Wednesday, June 27, 2012
Bloomsbury, 2012 (UK)
Historical fiction is one of my favorite reading genres when it's done well. I like more serious novels -- by that I mean I tend to shy away from historical fiction along the lines of The Other Boleyn Girl, which I read when it first came out and found a bit too soap operaish for my taste. Feel free to disagree, and I don't mean to belittle anyone's reading tastes (and how can I, when I absolutely squeal with delight reading books about squid gods) but for me that kind of stuff is more along the lines of historical chick-lit rather than well-written historical fiction. So in scouring my shelves I came up with Painter of Silence, a novel that turned out to be quite good and one that is told from a rather unique perspective. It was also shortlisted for the Orange Prize this year.
As Painter of Silence opens, a young man makes his way to a hospital in the city of Iasi, in Moldavia (Romania) where he collapses on the stairs outside of the building. He is found, brought in and brought back from the edge of death. Adriana, the nurse who takes a special interest in him, tries to find out who he is and where he may be from, but can elicit no information, finally realizing that he's probably deaf and most likely mute. She decides to call him by the name of her son, who went to fight in the war and never returned. Another nurse, Safta offers to help; she doesn't tell anyone, but she recognizes the man as Augustin, nicknamed Tinu, her childhood companion and son of her privileged family's former cook. She doesn't know it, but Augustin has struggled to make his way to Iasi to deliver a special message to her. After he is released from the hospital and stays briefly with Adriana, he and Safta embark on a journey back to their childhood home, where he begins to tell her his story and deliver her message in the only way he knows how -- through drawings done from his incredible memory that try to express what he's been through since he last saw her. As his story is slowly revealed, Augustin's pictures reflect the war's horrors and express the changes as the new Stalinist regime clears out the existing social order and imposes a new one. Tinu is not only a witness to events of this time period; he also experiences some of them firsthand. Safta's story is also revealed as the novel alternates between the present and the past.
Sometimes historical fiction authors feel like they have to include a lot of details, sensationalistic scenes of atrocities, or bloody battles that often hold the story down, but not here. Instead, the novel moves at a slow and gentle pace, condensing this timewise-small but critical period of Romania's upheaval into a very readable and potent narrative. Augustin's experiences, his observations and his incredible memory carry the historical events without the need for extraneous additions. The author effectively establishes a running theme of separation/disconnection/isolation throughout the novel: as Safta notes, disconnecting is what "she and everyone else is meant to be doing these days" under this new order. Parents are separated from their children; the fear that pervades this new society detaches previously morally-sound people from who they used to be and their principles and leaves them afraid to speak. Present is separated from past. A refugee mentally and physically separates herself from the people who have taken her in. "Pieces of one's mind" separate, then come back together in "unexpected ways." And then of course there's Tinu, who's always stood apart because of his inability to speak or hear.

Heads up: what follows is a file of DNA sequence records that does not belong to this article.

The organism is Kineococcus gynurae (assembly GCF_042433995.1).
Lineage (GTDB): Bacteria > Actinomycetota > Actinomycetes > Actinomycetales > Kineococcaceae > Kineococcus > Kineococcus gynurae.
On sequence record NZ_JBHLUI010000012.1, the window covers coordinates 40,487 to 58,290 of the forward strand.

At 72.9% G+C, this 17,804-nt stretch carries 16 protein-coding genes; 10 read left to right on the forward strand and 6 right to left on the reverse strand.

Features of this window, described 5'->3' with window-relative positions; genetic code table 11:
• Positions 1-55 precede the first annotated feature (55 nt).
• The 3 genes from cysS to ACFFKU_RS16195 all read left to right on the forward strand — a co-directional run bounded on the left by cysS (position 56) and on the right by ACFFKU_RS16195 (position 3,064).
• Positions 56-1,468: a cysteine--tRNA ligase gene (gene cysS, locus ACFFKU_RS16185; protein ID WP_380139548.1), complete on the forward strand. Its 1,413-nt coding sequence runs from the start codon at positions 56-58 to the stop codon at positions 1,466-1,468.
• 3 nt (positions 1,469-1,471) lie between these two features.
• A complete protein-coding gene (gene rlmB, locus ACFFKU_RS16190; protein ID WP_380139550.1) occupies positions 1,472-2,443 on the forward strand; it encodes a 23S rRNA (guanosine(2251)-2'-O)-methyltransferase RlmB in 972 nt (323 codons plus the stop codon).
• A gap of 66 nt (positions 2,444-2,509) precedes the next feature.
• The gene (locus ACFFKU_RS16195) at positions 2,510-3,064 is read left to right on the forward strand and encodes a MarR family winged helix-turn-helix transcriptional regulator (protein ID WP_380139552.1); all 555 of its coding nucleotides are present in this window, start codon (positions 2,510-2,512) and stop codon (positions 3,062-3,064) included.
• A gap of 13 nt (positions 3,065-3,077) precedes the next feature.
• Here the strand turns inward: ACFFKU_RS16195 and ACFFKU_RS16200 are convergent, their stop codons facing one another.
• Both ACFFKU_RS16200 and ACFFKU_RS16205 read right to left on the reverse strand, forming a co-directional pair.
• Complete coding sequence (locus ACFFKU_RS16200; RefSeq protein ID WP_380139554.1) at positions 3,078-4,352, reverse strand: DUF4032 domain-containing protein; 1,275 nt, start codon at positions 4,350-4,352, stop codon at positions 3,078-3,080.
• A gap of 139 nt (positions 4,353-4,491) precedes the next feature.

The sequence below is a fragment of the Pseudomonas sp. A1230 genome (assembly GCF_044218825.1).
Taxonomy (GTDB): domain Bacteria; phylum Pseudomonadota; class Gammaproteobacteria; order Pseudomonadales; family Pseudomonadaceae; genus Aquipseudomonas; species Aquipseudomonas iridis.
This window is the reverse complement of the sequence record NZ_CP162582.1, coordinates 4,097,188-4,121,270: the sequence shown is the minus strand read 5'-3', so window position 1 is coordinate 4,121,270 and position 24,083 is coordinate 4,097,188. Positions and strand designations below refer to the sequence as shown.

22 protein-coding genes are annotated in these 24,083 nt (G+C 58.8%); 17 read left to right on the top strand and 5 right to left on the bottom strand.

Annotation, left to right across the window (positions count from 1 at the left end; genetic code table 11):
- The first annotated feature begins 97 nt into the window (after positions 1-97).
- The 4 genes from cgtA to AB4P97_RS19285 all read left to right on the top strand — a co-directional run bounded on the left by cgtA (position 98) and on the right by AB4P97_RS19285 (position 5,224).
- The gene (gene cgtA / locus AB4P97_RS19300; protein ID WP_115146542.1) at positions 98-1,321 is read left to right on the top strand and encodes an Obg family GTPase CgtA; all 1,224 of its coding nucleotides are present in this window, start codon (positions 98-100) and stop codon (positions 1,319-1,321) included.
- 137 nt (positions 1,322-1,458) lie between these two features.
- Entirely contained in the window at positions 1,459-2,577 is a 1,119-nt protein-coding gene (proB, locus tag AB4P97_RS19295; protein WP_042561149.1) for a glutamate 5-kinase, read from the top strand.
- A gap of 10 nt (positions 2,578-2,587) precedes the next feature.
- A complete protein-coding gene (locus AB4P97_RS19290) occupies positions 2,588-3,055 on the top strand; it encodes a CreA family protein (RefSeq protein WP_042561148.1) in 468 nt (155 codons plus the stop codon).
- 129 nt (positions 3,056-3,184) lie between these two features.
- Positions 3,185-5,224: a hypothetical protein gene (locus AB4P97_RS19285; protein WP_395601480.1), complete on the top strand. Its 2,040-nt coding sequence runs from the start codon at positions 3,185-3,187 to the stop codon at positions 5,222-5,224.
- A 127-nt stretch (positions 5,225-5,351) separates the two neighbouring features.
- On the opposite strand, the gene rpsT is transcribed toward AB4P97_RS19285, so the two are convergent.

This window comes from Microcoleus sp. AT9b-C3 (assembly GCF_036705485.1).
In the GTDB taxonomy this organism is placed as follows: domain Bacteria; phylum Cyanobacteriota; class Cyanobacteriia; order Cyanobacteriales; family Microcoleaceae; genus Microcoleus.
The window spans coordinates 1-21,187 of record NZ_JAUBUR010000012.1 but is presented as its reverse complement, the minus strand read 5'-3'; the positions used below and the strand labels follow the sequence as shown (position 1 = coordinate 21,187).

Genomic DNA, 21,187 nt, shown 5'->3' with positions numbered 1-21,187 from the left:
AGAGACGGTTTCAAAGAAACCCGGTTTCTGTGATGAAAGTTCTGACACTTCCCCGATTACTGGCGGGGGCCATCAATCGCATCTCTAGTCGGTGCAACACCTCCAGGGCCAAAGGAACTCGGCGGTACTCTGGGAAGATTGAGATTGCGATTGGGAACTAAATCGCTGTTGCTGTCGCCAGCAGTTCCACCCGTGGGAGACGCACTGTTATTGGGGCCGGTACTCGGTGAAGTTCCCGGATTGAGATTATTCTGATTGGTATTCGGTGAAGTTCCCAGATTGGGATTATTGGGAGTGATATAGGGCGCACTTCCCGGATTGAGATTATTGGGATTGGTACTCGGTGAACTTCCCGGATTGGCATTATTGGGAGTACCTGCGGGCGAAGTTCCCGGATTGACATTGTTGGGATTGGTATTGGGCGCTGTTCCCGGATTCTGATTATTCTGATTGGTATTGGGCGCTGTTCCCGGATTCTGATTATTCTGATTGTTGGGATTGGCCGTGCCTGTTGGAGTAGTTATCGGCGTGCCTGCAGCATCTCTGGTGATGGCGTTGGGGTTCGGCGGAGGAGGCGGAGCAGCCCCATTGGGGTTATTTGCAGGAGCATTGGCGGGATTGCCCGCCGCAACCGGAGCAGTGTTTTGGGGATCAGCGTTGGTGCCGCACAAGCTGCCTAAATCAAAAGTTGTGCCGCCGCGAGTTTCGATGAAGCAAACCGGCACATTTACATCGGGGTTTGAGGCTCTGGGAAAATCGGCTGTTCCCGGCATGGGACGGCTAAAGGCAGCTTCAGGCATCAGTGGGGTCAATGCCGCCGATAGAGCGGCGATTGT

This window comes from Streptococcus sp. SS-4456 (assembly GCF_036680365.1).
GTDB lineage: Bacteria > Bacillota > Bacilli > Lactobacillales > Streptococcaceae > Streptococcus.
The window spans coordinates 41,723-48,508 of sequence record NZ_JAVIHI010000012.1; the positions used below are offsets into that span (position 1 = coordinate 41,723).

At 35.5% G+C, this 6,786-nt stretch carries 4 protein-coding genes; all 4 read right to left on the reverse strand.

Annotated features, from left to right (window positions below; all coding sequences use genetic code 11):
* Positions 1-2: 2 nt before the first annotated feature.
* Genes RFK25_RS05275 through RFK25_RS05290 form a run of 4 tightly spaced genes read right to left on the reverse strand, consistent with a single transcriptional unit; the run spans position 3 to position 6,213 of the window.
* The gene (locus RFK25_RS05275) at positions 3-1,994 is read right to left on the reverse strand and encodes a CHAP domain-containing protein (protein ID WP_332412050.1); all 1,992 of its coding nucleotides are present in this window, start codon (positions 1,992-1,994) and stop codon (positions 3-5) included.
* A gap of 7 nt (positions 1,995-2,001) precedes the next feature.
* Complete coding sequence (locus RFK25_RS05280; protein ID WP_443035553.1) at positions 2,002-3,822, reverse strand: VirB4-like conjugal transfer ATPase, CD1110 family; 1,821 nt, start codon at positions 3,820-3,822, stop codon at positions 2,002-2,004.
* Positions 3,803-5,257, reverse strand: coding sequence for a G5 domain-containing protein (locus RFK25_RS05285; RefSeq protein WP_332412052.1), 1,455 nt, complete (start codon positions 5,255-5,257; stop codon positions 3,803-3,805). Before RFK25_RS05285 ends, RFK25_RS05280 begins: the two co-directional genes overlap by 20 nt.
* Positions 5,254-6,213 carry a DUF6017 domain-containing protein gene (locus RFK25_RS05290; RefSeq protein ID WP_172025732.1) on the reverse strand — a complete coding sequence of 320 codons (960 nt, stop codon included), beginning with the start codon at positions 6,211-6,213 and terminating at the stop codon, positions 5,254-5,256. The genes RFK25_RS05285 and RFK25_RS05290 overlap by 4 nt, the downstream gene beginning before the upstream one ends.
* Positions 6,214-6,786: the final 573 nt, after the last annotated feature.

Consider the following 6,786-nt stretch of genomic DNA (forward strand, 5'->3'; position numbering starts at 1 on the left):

Painter of Silence started out a bit slow in getting my full attention, but it eventually started to hook me as I continued to read and got used to the pace and the writing style. It's very reader friendly and accessible, not bogged down in useless detail, and a good novel of historical fiction that is related from a different perspective than I've experienced before. While the main character, Tinu, is drawn well, there is also a lot of strength in some the minor characters -- the brief scenes with Liviu and Irina Milescu, for example, who live in Adriana's building, offer a realistic look at ordinary people caught up in extraordinary circumstances. The book tends to raise some interesting questions about the nature of language but I'll leave that topic for more critically-oriented people than myself. What I didn't really like so much was the ending -- I get that the author has left things on a note of hope, but it was a bit unrealistic, seemed contrived and sort of threw a damper on my overall enjoyment of the novel. But I can still definitely recommend the book.